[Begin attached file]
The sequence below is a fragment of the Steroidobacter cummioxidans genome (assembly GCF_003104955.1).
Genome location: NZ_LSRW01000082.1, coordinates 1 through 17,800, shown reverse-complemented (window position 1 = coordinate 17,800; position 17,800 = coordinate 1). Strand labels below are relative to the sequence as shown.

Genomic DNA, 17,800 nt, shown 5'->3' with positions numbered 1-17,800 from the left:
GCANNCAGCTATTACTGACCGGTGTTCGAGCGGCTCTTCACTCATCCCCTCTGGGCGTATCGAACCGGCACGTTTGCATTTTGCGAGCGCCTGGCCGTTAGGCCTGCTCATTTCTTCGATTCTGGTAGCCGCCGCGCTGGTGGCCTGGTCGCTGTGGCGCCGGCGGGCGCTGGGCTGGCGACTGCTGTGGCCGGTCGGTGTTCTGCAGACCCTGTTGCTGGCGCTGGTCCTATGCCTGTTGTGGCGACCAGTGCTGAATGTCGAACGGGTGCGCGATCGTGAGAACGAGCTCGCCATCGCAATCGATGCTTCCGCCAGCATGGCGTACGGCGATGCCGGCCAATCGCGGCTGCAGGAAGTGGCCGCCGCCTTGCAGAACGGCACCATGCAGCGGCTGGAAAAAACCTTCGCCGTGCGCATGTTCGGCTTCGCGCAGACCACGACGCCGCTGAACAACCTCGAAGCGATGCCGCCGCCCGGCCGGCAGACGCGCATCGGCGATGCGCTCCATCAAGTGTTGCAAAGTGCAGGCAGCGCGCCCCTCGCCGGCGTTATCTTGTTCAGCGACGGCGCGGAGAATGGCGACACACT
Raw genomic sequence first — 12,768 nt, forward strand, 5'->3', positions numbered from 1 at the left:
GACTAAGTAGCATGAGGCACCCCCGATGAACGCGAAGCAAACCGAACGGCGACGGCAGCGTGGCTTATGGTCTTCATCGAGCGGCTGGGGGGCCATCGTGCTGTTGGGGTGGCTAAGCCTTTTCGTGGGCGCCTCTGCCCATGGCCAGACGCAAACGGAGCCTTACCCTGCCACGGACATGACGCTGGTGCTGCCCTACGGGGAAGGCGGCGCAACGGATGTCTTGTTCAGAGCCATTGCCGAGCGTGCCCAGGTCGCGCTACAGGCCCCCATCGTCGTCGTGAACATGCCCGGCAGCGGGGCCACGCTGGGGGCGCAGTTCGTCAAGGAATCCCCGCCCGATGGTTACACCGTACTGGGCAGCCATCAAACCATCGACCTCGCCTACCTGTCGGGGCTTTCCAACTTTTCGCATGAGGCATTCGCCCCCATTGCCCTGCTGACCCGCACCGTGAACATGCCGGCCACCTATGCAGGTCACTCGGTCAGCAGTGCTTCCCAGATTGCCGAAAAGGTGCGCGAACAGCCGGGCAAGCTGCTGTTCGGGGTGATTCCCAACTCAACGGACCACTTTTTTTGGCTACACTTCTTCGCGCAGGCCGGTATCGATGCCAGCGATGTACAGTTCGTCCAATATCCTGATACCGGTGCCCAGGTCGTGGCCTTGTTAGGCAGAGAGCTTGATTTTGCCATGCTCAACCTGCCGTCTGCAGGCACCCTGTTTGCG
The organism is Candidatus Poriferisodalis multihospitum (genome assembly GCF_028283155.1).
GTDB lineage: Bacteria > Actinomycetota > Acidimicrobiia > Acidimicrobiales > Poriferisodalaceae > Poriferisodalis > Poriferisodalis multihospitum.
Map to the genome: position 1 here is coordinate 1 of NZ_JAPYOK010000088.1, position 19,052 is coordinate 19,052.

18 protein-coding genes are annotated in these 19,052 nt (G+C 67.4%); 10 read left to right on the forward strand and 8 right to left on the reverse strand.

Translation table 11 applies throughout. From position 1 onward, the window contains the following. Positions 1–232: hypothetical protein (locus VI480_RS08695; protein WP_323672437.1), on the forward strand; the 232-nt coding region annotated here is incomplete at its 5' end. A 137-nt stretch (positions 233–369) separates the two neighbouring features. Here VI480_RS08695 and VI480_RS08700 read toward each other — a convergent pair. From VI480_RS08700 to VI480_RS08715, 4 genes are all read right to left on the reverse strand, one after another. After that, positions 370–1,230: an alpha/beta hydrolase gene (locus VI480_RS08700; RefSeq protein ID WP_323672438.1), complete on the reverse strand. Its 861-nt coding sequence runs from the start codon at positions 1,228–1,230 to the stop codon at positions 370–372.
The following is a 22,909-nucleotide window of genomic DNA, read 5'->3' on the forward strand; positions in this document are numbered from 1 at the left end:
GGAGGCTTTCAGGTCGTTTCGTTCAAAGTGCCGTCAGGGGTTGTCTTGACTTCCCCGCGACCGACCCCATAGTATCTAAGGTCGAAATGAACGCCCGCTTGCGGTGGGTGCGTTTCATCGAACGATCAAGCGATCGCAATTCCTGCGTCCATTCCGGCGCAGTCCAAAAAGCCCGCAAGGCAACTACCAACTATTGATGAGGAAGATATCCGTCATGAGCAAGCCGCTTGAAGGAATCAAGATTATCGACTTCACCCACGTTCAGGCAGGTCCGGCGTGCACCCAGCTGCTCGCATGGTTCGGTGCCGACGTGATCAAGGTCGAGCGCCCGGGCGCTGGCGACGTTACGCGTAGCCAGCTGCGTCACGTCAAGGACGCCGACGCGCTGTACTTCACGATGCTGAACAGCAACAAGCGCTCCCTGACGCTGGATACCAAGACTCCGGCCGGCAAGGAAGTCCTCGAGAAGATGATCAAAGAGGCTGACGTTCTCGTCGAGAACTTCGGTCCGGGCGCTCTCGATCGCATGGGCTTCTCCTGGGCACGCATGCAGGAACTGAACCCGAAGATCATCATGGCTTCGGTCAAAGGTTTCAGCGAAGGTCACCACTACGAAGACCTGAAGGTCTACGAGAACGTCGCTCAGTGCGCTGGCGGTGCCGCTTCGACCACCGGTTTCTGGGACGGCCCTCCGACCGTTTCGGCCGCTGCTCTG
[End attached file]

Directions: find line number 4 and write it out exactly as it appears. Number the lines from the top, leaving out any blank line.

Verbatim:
GCANNCAGCTATTACTGACCGGTGTTCGAGCGGCTCTTCACTCATCCCCTCTGGGCGTATCGAACCGGCACGTTTGCATTTTGCGAGCGCCTGGCCGTTAGGCCTGCTCATTTCTTCGATTCTGGTAGCCGCCGCGCTGGTGGCCTGGTCGCTGTGGCGCCGGCGGGCGCTGGGCTGGCGACTGCTGTGGCCGGTCGGTGTTCTGCAGACCCTGTTGCTGGCGCTGGTCCTATGCCTGTTGTGGCGACCAGTGCTGAATGTCGAACGGGTGCGCGATCGTGAGAACGAGCTCGCCATCGCAATCGATGCTTCCGCCAGCATGGCGTACGGCGATGCCGGCCAATCGCGGCTGCAGGAAGTGGCCGCCGCCTTGCAGAACGGCACCATGCAGCGGCTGGAAAAAACCTTCGCCGTGCGCATGTTCGGCTTCGCGCAGACCACGACGCCGCTGAACAACCTCGAAGCGATGCCGCCGCCCGGCCGGCAGACGCGCATCGGCGATGCGCTCCATCAAGTGTTGCAAAGTGCAGGCAGCGCGCCCCTCGCCGGCGTTATCTTGTTCAGCGACGGCGCGGAGAATGGCGACACACT